About a day later than usual, but I’m just glad my fingers recovered from whatever my COVID shot did to them to get this up. More posts and hopefully some Sisters of String and Glass by the end of the week!
For my personal Indie Books Challenge, I’ve decided to try to have at least half of all the books I read in a month be by an indie author or published by an indie publishing house, which I’m broadly defining as not published by one of the Big 5 because doing otherwise would break my already exhausted brain. So, how did I do in November?
I read 7 books and 4 were definitely indie books. I’m kind of surprised I actually made my goal of over half being indie reads, but mostly pleased I really enjoyed most of the books I read. Considering school has been super busy with both kids and Thanksgiving week was kind of packed with stuff, I’m quite pleased.
The Indie Books
The Thirteen Gates: Apprentice by Elton Gahr was my first indie read of November. I was expecting a lot of magic and monsters, but most of that was sadly lacking. Everything felt way too easy and I couldn’t shake the feeling it was teetering between MG and YA as it kept making me think of a 4th Grade level book series about video games my 7 year old son loves.
Right after, it was time to start on Rise of the Shadow by Michael Webb. I’d been really looking forward to this one! It’s the second in The Shadow Knight Trilogy, which manages to both be traditional high fantasy and something really unique. I adore the characters and the focus on business as a major part of the world building, and now I’m dying to know how it wraps up in the last book.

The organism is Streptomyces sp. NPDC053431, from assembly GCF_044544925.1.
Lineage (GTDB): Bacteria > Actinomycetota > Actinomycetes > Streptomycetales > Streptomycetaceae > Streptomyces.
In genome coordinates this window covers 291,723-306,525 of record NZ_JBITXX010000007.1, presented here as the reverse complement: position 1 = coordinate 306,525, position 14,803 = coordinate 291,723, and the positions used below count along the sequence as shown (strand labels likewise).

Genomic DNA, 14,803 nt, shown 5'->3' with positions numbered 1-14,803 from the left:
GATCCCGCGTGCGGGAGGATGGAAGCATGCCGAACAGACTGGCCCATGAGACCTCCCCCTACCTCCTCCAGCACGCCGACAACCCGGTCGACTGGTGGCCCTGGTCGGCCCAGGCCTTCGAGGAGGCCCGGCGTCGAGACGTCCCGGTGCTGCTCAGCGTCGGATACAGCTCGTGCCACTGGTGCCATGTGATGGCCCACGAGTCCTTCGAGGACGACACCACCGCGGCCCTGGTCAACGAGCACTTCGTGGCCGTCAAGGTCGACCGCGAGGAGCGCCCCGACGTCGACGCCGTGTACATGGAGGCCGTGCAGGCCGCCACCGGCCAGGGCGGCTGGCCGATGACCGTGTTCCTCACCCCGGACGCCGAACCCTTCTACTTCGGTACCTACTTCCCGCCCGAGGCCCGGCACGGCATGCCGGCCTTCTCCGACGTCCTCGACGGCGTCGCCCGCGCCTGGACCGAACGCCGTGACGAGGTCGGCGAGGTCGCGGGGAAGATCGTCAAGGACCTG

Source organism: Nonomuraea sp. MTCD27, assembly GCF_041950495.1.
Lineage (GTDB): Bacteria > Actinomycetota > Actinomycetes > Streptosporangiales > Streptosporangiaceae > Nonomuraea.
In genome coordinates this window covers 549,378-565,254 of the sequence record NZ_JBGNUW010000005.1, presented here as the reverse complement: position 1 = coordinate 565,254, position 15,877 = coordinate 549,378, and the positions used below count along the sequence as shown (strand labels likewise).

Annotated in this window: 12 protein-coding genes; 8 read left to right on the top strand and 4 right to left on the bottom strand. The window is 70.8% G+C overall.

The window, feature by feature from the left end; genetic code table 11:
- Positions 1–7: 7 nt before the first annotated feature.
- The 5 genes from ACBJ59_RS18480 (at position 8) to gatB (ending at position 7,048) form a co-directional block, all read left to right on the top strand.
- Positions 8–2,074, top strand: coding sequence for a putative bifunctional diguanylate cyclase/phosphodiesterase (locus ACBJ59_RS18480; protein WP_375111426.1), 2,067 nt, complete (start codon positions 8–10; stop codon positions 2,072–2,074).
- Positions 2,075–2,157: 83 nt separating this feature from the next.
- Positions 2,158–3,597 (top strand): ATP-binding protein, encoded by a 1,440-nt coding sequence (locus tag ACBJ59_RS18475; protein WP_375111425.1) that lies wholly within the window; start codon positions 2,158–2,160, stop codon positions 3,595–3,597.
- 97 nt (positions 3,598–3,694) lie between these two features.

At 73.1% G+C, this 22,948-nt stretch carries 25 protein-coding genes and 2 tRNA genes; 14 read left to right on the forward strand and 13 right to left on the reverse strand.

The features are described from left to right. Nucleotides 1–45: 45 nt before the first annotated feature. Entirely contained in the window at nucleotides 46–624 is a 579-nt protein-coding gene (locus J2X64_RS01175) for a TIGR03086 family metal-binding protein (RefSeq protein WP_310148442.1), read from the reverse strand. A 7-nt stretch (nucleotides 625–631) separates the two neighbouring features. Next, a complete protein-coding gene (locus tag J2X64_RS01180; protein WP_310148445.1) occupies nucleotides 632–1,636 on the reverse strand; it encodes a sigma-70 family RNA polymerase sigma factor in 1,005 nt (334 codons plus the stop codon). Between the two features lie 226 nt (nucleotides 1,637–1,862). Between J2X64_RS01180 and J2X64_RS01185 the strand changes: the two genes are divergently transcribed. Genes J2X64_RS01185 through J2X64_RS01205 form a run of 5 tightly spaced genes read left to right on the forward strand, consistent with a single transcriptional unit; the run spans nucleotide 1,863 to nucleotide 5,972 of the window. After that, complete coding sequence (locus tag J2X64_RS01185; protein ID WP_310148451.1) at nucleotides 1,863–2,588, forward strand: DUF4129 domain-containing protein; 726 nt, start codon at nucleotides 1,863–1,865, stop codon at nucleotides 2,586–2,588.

What with all the fantasy I read in November, the end of the month desperately called for a cozy mystery. I’m holding off on my e-ARC of the 19th Coffeehouse Mystery, Honey Roasted, because I love savoring these books over the winter break, so Murder in the Vineyard by Denise Jaden perfectly fit what I needed. This is the 4th in the Mallory Beck Cozy Culinary Caper and does not disappoint with a slightly more dangerous mystery, some great friends, delicious food, and an adorably grouchy cat whose a better sleuth than everyone else.
To wrap up the month, I’m currently working my way through Lucky King by Bruce Griffin Henderson, a fictional novel set right after 9/11 that follows the lives the 7 people after one receives a peculiar fortune in a fortune cookie. It’s not my usual type of read, but I do love ensemble casts, so was quite drawn to this one, even if I have no idea what it’s supposed to be about.
The Books from the Big 5
Noor by Nnedi Okorafor started November off for me as I had started reading it at the end of October. While I think this book has a lot to offer and an interesting story, I don’t think it was quite for me, but it has me looking at big companies in a different way!
The Bone Shard Emperor by Andrea Stewart had been an anticipated read for the past year, mostly because of Mephi, the most adorable creature companion ever. While I wasn’t a big fan of the traveling around to the different islands, there was also some wonderful world building and answers to some questions, as well as Mephi’s newest antic, which was a ton of fun.
A Swift and Savage Tide by Chloe Neill has also been much anticipated. The second in the Captain Kit Brightling series, it manages to swirl together Jane Austen, regency romance, and Napoleonic era literature. It’s a fantasy take on Napoleon’s escape from Elba with delightful characters. A quick and fast-paced fantasy, it almost feels like a guilty pleasure.
Thanks for reading!